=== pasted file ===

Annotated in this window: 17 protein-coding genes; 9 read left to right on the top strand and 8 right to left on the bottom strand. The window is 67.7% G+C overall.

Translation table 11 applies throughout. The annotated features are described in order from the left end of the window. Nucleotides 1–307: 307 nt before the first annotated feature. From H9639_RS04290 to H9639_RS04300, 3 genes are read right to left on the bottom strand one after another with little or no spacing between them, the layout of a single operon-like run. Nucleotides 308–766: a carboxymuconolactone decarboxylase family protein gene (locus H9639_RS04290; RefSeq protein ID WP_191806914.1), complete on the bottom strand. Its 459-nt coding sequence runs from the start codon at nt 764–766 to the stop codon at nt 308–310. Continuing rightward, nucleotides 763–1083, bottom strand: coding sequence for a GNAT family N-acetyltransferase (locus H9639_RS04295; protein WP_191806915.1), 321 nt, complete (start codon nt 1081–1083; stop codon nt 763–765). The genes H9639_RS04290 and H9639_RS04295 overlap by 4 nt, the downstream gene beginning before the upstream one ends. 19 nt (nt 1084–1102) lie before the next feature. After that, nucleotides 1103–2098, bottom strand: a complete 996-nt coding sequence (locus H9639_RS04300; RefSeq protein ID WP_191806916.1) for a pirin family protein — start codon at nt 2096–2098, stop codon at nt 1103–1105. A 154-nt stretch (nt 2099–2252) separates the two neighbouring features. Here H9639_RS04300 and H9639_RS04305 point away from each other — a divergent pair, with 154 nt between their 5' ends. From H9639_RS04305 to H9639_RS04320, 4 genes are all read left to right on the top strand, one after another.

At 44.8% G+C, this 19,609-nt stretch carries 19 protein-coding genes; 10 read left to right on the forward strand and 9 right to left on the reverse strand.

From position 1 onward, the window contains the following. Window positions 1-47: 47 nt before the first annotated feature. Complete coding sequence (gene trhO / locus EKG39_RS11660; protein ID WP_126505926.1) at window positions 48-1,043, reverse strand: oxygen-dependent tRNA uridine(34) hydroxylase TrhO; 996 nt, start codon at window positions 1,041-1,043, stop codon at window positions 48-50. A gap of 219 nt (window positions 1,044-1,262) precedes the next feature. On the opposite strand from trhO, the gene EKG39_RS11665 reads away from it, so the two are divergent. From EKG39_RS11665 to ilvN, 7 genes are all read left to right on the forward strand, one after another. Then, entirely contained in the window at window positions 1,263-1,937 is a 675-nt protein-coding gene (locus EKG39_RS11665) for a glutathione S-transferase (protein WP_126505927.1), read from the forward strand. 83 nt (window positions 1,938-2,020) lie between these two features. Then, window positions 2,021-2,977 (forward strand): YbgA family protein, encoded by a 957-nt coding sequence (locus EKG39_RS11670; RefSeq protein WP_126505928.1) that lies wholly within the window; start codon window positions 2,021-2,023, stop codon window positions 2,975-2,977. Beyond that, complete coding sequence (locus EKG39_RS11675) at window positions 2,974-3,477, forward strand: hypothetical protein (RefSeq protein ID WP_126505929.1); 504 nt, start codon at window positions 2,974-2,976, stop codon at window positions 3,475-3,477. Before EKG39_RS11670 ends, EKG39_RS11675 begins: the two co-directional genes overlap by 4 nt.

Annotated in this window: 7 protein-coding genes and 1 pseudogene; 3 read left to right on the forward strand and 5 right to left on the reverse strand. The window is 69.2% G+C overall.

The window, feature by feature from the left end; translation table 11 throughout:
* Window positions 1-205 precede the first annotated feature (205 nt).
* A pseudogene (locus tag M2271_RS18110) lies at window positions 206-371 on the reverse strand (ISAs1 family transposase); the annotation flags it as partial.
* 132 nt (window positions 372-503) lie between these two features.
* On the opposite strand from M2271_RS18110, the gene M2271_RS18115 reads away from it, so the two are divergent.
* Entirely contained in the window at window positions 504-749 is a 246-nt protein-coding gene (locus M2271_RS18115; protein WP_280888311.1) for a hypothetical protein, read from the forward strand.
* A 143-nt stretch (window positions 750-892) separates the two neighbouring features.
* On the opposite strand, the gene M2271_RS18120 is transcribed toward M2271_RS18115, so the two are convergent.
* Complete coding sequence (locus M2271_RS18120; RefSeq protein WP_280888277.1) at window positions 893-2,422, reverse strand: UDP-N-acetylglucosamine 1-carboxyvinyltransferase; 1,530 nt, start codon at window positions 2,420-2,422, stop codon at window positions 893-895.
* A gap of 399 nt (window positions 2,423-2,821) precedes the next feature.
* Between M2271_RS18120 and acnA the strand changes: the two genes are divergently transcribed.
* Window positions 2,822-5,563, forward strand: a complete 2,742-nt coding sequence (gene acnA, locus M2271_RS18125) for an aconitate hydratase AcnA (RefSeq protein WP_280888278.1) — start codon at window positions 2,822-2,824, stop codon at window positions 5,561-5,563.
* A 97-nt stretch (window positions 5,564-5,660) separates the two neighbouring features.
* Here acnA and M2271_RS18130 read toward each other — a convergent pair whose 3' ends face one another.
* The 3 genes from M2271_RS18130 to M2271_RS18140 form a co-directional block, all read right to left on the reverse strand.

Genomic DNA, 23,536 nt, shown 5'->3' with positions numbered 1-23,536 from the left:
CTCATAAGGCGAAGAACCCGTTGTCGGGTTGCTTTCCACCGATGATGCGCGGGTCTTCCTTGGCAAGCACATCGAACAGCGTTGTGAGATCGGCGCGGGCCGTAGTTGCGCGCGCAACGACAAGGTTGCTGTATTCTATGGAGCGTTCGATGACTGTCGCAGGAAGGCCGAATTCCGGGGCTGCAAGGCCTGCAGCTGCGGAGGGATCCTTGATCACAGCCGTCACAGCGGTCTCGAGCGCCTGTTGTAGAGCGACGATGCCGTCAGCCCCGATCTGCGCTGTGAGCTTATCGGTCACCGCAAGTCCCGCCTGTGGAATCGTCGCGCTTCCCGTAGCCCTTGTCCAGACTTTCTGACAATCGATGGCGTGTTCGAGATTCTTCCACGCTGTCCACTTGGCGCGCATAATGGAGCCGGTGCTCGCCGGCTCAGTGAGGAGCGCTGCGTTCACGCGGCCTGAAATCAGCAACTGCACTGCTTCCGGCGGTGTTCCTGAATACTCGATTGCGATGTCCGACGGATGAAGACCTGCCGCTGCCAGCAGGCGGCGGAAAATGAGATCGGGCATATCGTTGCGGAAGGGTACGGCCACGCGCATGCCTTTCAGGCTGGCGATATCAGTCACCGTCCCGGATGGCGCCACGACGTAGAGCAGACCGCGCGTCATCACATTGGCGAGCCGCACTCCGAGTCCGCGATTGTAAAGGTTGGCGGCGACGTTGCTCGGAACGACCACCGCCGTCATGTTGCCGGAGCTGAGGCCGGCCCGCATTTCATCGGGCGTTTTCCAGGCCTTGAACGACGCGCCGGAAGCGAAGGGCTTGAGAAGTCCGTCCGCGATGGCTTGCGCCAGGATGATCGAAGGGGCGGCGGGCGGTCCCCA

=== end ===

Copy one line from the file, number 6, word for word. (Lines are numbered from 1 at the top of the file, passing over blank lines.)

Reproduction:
The window, feature by feature from the left end; translation table 11 throughout: